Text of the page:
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  • Here's a look at some of the measures in the bill's 400-plus pages. It's not an exhaustive list, so be warned: there will be another budget bill in the fall.<br><br><em>With files from CBC</em>. (CP)

  • ENVIRONMENTAL OVERHAUL

    The government wants a "one project, one review" environmental assessment system, so it is repealing the Canadian Environmental Assessment Act and replacing it with the Canadian Environmental Assessment Act, 2012. It allows the federal government to designate an assessment to another jurisdiction, such as a province, and for another jurisdiction's assessment to substitute for a federal one. It sets out time limits for the completion of reviews and the minister will have the power to shut down a review panel if he thinks it won't finish on time.

  • E-I, E-I - OH? 'SUITABLE WORK?'

    Employment insurance claimants are required to demonstrate they are actively seeking "suitable work" in order to receive payments. C-38 removes definitions of "suitable work" from the Employment Insurance Act and gives the federal cabinet the power to create new regulations about what constitutes suitable work and reasonable efforts to find work. The budget bill gives no details about what the new criteria will be. It also makes changes to how payments are calculated, to pay claimants based on their "best 14 weeks" of employment.

  • LIGHTER LOAD FOR AUDITOR GENERAL

    Auditor General Michael Ferguson will no longer be required to annually audit several agencies, including the Social Sciences and Humanities Research Council, the Natural Sciences and Engineering Research Council, the Northern Pipeline Agency and the Canadian Polar Commission. The agencies must submit annual financial reports to the minister instead. Finance Minister Jim Flaherty says this move was made at the request of the auditor general.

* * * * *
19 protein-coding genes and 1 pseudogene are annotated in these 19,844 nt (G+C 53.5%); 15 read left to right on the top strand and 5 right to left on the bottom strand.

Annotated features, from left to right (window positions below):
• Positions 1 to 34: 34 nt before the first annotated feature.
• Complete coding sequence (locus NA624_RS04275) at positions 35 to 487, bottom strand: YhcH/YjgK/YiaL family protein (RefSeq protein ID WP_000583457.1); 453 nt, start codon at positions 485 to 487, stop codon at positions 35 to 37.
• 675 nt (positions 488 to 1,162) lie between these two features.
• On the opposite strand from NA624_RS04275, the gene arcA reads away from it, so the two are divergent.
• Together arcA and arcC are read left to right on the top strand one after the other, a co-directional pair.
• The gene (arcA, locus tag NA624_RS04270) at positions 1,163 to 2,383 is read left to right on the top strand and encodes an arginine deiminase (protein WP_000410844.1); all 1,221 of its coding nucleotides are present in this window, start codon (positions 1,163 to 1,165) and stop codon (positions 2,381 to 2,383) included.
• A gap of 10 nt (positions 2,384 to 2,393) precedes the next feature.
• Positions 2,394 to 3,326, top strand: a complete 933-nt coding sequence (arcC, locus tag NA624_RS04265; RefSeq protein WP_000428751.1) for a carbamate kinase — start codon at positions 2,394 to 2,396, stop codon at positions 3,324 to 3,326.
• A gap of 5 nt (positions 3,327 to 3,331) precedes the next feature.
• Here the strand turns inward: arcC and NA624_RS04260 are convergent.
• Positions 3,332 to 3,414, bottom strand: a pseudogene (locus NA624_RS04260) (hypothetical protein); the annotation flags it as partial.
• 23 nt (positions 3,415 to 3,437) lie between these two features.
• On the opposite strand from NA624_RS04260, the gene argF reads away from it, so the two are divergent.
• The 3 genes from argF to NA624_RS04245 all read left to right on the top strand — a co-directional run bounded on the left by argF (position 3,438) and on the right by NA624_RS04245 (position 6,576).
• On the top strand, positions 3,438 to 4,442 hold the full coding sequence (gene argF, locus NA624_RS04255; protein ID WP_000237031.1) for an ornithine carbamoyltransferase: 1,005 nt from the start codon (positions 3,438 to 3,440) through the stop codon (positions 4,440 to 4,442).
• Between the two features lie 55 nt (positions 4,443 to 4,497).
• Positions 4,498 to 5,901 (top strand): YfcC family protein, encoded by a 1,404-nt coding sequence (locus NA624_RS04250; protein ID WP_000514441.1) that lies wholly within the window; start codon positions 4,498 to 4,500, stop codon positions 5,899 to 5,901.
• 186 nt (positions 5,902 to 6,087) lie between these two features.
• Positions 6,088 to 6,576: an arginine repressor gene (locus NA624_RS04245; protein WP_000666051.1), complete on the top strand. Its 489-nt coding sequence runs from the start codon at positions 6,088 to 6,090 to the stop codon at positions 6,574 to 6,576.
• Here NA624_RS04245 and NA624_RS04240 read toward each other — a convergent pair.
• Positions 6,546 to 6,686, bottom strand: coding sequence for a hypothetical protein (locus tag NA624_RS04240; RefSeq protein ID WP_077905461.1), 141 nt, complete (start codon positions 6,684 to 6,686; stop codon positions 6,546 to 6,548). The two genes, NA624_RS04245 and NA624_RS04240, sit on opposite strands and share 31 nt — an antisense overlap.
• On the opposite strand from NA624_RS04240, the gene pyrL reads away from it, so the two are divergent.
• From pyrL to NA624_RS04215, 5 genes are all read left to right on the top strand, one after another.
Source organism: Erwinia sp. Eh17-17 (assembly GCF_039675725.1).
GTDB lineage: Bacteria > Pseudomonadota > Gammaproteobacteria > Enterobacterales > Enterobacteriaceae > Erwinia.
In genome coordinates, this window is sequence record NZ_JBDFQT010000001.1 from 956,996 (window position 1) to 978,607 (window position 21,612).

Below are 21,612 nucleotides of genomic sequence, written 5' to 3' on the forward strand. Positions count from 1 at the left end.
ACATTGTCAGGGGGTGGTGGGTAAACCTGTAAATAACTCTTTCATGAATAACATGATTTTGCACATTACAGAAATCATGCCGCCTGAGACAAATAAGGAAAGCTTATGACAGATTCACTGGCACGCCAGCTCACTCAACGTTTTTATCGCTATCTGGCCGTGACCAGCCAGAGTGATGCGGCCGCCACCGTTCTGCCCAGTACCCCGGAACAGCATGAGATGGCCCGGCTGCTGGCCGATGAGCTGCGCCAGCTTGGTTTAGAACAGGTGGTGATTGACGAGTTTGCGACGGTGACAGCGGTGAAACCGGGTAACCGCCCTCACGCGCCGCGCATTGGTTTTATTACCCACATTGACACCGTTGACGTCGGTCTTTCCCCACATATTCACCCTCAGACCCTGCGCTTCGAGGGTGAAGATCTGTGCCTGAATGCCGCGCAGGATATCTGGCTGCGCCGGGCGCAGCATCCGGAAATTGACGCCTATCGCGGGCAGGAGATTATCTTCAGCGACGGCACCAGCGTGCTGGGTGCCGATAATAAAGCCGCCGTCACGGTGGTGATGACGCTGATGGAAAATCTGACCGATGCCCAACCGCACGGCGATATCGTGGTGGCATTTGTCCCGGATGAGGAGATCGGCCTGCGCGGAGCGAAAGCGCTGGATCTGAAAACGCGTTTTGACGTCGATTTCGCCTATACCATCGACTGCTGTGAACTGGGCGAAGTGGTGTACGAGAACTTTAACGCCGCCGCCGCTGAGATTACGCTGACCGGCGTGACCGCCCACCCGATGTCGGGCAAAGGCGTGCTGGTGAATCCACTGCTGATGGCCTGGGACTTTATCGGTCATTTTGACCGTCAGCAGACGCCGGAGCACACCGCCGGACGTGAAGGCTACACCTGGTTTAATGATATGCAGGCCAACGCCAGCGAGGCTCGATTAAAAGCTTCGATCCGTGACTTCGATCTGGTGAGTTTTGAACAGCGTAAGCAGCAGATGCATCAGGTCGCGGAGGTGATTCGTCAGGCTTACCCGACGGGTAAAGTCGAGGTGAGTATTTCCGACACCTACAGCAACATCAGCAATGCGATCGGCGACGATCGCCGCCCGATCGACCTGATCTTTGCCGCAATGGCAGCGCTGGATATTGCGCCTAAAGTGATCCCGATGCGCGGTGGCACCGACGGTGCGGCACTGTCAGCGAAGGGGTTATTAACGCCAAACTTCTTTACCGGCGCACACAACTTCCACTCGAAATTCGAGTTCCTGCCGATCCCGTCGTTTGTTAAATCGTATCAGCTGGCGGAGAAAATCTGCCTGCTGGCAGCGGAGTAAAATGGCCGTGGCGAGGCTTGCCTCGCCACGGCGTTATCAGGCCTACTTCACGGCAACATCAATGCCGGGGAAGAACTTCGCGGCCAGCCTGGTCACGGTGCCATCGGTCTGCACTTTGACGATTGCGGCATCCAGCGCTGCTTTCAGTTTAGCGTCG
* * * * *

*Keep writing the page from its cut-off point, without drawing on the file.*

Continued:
• CHARITY RULE CHANGES

    C-38 proposes amendments to the Income Tax Act's rules around political activities of charities. Charities aren't supposed to spend more than 10 per cent of their budgets on political advocacy. Under C-38, donating to a charity could be considered a political activity if the donation can "reasonably be considered" to be for the sole purpose of supporting political activities. So, if one charity gives money to another charity for political purposes, it would count toward the donor's 10 per cent limit, not just the recipient's total. It also gives the minister of national revenue the power to withhold tax receipts from a charity or association if it devotes resources to political activities in excess of the limits.

  • BACKLOGGED IMMIGRATION APPLICATIONS ELIMINATED

    Among the amendments to the Immigration and Refugee Protection Act is a move to wipe out a backlog of 280,000 applications under the Federal Skilled Worker Program. Applications made before 2008 would be deleted and the application fee refunded.

  • FISHERIES CHANGES